English, Biology, History. These college majors of yore are taking a backseat to a new wave of highly specific—and timely—areas of study.
As the work landscape changes, the educational landscape has to adapt as well. Just in time for graduation (which will likely bring a flood of resumes to recruiters' inboxes), here are a few majors that probably didn't exist when you were in college—and why they're relevant to the growing workforce:
1. Robotics Engineering
What: Bachelor of Science in Robotics Engineering (the first in the country)
Why: No longer just the stuff of Hollywood movies, robots are becoming an integral part of the way we work—from hotel bellhops to factory workers—these machines provide a powerful addition to the workforce. But someone has to build them first. The US Bureau of Labor Statistics reports that by 2018, the demand for qualified robotics engineers in the workforce will grow by 13 percent. Some institutions now offer graduate studies in AI (Artificial Intelligence), as well.
2. Online Journalism
What: Bachelor of Science in Online Journalism
Why: Sure, blogs existed five years ago, but major publications were still relying heavily on print magazines and newspapers rather than the world wide web as a main source of revenue. Today, however, online content is king—requiring a whole new set of skills to manage and track articles. Other colleges even offer Social Media as a major, or Master's programs in Data Journalism.
3. Game Design
What: Bachelor of Science in Computer Science, Entertainment Arts & Engineering Emphasis
Why: In 2015, the estimated worth of the global online gaming market is $41.4 billion. Mobile gaming is booming, too, and projected to be worth $100 billion by 2017. Plus, with the rising trend of gamificationin the workplace, it stands to reason companies will need people to build these products—whether it's an actual game or an internal software with a game component.
4. Cyber Security
What: Bachelor of Business Administration in Cyber Security
Why: Cyber warfare is a serious threat to businesses and the country (Sony, anyone?). As more and more sensitive information is exchanged electronically, vulnerabilities in this area abound. The Pentagon is "desperately short of people who have capabilities (defensive and offensive cybersecurity war skills) in all the services and we have to address it," said former Defense Secretary Robert Gates. To understand the politics and strategy behind this subject, some institutions now offer a Master's program in Technology and Policy as well.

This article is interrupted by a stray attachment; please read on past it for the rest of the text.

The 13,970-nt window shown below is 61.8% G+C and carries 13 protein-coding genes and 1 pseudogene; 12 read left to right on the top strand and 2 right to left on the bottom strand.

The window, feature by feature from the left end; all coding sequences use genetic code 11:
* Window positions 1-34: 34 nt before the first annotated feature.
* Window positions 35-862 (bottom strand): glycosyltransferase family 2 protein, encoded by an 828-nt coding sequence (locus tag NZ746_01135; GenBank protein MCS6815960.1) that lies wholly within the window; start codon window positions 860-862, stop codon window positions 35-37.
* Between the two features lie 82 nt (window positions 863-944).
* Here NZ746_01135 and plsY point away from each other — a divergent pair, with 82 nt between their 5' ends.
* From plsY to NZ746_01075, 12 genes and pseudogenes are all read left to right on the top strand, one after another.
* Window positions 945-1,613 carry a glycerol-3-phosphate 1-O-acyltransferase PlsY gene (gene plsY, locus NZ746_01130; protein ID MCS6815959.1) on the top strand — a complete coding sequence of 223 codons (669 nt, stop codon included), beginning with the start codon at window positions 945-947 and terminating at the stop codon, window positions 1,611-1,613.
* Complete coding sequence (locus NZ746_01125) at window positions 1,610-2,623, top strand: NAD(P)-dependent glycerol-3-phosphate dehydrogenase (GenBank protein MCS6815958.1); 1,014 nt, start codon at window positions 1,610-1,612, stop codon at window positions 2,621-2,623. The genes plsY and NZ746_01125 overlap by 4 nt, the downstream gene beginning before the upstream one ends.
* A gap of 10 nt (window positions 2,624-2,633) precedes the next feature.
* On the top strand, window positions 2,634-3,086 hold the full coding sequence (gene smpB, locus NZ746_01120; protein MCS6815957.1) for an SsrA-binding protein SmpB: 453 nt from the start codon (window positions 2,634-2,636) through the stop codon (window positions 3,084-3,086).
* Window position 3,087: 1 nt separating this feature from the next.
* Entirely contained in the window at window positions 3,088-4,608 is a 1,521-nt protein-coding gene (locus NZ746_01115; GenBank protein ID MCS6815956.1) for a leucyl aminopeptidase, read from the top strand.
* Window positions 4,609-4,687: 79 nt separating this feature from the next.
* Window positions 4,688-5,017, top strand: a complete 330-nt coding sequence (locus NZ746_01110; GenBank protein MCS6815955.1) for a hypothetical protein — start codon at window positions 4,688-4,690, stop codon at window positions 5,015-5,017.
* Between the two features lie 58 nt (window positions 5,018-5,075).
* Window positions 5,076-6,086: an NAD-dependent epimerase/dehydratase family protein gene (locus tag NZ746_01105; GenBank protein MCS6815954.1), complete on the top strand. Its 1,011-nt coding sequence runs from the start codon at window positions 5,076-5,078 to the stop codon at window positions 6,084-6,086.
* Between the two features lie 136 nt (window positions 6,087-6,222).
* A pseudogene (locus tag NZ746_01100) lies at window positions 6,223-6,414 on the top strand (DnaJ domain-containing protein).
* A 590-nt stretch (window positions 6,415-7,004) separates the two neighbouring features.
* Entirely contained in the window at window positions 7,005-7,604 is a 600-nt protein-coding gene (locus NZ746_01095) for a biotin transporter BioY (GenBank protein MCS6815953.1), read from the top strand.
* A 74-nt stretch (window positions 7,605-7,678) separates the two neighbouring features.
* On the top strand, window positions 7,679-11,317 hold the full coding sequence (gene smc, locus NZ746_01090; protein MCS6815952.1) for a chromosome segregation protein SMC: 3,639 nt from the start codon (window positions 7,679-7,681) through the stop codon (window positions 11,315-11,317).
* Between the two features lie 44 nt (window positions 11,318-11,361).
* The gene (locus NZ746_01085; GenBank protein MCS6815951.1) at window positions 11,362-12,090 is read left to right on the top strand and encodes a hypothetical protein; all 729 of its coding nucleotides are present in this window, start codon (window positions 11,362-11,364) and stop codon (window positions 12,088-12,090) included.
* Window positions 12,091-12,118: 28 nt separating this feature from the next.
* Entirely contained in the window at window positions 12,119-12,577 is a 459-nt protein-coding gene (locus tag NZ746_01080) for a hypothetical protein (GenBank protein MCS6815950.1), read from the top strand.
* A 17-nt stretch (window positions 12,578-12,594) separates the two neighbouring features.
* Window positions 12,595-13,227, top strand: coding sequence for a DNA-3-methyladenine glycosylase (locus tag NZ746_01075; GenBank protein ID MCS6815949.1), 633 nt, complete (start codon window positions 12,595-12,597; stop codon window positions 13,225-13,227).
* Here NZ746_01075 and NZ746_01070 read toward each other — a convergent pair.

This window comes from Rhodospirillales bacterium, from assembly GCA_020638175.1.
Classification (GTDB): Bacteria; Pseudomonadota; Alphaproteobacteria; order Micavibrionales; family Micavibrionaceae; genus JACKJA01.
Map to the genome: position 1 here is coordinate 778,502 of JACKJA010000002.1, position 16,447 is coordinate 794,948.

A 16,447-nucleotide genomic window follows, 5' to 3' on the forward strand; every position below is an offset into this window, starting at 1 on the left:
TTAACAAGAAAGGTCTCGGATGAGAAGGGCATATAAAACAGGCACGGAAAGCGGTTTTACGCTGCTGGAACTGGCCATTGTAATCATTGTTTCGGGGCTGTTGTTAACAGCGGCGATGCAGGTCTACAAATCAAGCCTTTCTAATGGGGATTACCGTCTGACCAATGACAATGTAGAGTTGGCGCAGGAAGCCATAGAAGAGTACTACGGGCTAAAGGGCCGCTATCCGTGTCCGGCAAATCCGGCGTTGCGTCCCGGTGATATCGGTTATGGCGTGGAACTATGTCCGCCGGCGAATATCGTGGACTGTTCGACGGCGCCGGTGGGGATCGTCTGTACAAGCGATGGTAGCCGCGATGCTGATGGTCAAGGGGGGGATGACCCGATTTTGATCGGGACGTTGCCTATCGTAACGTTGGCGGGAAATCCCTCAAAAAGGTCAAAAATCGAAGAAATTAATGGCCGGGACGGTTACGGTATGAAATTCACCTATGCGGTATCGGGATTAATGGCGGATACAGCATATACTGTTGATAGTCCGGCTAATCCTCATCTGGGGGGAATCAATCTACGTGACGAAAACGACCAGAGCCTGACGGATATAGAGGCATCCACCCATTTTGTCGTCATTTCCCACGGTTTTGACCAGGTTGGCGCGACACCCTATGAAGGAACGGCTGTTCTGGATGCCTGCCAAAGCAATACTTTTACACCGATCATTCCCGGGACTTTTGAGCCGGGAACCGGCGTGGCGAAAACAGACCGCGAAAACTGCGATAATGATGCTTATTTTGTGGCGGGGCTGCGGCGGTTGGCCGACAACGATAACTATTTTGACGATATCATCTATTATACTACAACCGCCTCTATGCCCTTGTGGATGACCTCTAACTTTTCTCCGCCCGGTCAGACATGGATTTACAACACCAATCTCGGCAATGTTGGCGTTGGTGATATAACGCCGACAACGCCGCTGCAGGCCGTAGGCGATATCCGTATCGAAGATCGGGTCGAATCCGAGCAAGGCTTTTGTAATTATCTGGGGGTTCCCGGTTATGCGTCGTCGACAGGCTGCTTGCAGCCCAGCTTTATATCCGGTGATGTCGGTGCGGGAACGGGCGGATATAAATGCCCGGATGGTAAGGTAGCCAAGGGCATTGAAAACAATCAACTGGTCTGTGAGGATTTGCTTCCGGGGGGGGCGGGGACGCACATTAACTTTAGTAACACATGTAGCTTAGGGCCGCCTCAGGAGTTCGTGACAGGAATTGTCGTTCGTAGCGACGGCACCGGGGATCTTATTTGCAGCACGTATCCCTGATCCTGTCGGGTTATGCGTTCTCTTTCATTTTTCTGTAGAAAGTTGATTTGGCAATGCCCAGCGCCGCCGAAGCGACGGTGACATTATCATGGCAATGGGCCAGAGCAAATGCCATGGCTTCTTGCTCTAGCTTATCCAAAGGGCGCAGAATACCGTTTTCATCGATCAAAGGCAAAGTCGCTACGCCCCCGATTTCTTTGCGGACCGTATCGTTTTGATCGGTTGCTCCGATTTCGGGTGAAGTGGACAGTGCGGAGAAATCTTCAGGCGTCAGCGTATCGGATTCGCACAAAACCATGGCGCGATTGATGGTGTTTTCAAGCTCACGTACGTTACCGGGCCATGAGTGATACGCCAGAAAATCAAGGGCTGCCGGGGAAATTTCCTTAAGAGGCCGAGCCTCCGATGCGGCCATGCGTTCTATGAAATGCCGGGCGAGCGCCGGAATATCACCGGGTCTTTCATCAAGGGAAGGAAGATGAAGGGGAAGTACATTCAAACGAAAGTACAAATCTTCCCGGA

5. Human-Computer Interaction
What: Bachelor of Science in Human Centered Design and Engineering
Why: Technologies are becoming more interactive and more personal. Understanding how a smart thermostat reacts to human action (i.e. turning down the heat as more people enter the house), for example, is vital to technological progress. Human-Computer Interaction (HCI) students study the user interface, software, design, usability and social and ethical dimensions of technology. From a users' first interaction with a technology to his or her daily use of it, HCI students work to integrate products into our lives in a thoughtful way.
What: Bachelor of Business Administration in Electronic Business Marketing
Why: Amazon's success should be argument enough that online retail isn't a phase—it's an entirely new business model. As more companies opt for an online-only presence over a brick-and-mortar shop, the traditional business strategy needs to change, too. Enter: a new wave of E-Biz pros.
7. Data Science
What: Bachelor of Science in Data Science
Why: Big Data was all the tech industry talked about in 2011. We're still feeling the residual effect today—and for good reason. Not surprisingly, a university nestled in the tech hub of San Francisco offers an undergraduate degree in understanding and interpreting Big Data. More numbers are tracked and recorded electronically today than ever, and if this data is understood and communicated properly, it can be a valuable asset to a company's bottomline.
If these majors aren't futuristic enough for you, take a look at the growing number of "Interdisciplinary Studies" majors (a rising trend over the last 30 years) where students work with advisors to essentially create their own curriculum and major of study. In our new world of flexible work schedules, job hopping and a growing gig economy, a uniquely personal major like Interdisciplinary Studies may be the most intuitive of all.
All photos: Shutterstock